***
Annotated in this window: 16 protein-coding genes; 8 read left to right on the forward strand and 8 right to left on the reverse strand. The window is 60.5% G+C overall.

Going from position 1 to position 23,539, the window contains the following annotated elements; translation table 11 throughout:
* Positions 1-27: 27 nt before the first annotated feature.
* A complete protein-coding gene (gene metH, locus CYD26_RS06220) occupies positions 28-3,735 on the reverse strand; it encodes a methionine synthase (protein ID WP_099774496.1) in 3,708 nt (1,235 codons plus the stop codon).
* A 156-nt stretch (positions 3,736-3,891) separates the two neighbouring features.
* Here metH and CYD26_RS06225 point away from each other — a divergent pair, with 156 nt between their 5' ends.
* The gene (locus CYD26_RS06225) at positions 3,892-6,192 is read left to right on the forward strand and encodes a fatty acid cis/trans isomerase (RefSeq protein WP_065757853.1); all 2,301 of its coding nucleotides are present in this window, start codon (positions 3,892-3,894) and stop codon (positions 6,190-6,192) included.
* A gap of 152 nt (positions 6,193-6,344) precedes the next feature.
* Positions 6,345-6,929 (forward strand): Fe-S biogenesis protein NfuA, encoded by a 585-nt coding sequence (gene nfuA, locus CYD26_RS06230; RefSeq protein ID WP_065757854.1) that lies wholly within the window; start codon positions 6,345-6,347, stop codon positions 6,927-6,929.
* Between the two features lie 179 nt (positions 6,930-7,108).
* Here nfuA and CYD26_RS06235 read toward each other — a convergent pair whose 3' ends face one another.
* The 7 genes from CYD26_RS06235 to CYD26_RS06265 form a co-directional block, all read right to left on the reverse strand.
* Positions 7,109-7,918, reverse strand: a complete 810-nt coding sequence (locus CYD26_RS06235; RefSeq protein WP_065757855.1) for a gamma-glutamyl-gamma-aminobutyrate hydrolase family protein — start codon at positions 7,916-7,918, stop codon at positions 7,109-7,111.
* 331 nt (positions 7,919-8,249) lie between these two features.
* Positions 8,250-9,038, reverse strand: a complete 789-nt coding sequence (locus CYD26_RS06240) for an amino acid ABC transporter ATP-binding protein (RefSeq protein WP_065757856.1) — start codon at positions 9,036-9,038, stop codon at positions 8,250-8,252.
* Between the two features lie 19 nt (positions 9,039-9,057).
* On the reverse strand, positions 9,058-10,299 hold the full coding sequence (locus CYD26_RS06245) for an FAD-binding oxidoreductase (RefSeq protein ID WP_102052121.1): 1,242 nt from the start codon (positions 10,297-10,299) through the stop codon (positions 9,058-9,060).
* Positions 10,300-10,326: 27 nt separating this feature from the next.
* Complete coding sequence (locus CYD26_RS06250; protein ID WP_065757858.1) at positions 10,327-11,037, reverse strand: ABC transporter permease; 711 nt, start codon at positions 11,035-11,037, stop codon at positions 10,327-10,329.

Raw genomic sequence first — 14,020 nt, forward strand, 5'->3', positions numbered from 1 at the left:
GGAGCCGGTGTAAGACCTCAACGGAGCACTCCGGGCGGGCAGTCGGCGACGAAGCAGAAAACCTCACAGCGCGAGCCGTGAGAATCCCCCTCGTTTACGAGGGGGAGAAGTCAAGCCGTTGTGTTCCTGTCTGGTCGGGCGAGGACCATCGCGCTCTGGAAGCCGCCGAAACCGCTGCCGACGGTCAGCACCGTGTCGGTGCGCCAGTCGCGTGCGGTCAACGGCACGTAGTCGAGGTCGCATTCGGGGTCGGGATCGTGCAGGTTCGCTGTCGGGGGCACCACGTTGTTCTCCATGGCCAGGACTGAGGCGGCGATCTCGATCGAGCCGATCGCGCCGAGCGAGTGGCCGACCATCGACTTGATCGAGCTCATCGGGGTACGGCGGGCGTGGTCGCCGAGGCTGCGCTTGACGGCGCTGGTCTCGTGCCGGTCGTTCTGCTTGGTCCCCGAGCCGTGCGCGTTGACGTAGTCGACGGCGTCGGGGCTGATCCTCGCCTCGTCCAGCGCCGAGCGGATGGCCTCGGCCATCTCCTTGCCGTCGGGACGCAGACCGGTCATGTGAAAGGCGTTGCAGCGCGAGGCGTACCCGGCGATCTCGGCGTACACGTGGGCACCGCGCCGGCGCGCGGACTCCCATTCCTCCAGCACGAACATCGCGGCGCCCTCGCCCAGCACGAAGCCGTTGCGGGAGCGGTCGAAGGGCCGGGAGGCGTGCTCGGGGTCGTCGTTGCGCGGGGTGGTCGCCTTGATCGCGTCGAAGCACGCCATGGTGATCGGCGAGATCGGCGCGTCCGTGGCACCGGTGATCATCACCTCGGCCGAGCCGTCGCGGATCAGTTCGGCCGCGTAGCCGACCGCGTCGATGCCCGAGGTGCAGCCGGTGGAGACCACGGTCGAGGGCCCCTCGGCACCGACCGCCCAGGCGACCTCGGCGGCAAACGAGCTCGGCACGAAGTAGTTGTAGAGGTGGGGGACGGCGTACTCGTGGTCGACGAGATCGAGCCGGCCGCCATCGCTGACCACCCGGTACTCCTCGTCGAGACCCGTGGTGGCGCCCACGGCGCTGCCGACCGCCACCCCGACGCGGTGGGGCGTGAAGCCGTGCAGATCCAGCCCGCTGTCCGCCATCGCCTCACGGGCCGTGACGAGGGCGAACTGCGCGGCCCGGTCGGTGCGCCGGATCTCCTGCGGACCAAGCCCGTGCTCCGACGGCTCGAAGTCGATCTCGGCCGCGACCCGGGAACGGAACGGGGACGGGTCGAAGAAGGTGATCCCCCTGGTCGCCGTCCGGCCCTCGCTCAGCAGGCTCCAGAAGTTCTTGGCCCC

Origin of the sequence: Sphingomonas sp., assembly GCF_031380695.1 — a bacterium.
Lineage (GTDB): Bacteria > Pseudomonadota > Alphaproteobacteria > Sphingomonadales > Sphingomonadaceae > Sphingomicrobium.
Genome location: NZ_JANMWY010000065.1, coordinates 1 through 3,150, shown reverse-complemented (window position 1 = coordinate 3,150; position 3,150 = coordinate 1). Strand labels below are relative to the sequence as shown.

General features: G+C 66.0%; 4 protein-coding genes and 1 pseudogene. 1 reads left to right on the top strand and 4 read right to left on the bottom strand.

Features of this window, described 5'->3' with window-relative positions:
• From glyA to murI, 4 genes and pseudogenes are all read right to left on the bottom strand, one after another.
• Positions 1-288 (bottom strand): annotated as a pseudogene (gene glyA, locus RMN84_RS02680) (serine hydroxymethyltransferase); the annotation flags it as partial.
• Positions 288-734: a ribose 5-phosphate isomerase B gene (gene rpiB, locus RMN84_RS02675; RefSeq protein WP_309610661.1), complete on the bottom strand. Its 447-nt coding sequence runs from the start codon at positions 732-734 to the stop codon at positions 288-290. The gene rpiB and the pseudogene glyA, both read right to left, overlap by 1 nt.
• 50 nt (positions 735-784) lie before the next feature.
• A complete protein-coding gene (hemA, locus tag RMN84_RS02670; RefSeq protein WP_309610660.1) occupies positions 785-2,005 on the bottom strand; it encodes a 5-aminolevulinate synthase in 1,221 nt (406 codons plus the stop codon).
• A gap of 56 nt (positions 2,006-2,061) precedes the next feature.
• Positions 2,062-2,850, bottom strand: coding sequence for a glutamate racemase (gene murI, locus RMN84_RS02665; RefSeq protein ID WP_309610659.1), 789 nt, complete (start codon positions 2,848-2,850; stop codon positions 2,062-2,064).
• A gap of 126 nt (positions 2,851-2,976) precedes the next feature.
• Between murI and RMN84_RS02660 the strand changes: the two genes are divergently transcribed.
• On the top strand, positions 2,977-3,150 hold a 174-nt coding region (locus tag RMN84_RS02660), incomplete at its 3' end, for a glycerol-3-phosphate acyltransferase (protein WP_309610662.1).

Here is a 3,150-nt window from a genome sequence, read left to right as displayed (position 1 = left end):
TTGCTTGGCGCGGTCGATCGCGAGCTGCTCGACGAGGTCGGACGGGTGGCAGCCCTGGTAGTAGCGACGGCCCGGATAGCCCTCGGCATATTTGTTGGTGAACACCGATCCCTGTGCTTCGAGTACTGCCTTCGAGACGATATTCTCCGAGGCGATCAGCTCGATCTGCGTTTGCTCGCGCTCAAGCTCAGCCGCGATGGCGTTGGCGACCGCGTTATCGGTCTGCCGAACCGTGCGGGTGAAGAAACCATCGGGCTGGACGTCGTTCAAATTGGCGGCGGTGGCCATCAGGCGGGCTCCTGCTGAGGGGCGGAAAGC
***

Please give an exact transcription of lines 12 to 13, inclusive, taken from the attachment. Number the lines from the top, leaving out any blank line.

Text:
* The 7 genes from CYD26_RS06235 to CYD26_RS06265 form a co-directional block, all read right to left on the reverse strand.
* Positions 7,109-7,918, reverse strand: a complete 810-nt coding sequence (locus CYD26_RS06235; RefSeq protein WP_065757855.1) for a gamma-glutamyl-gamma-aminobutyrate hydrolase family protein — start codon at positions 7,916-7,918, stop codon at positions 7,109-7,111.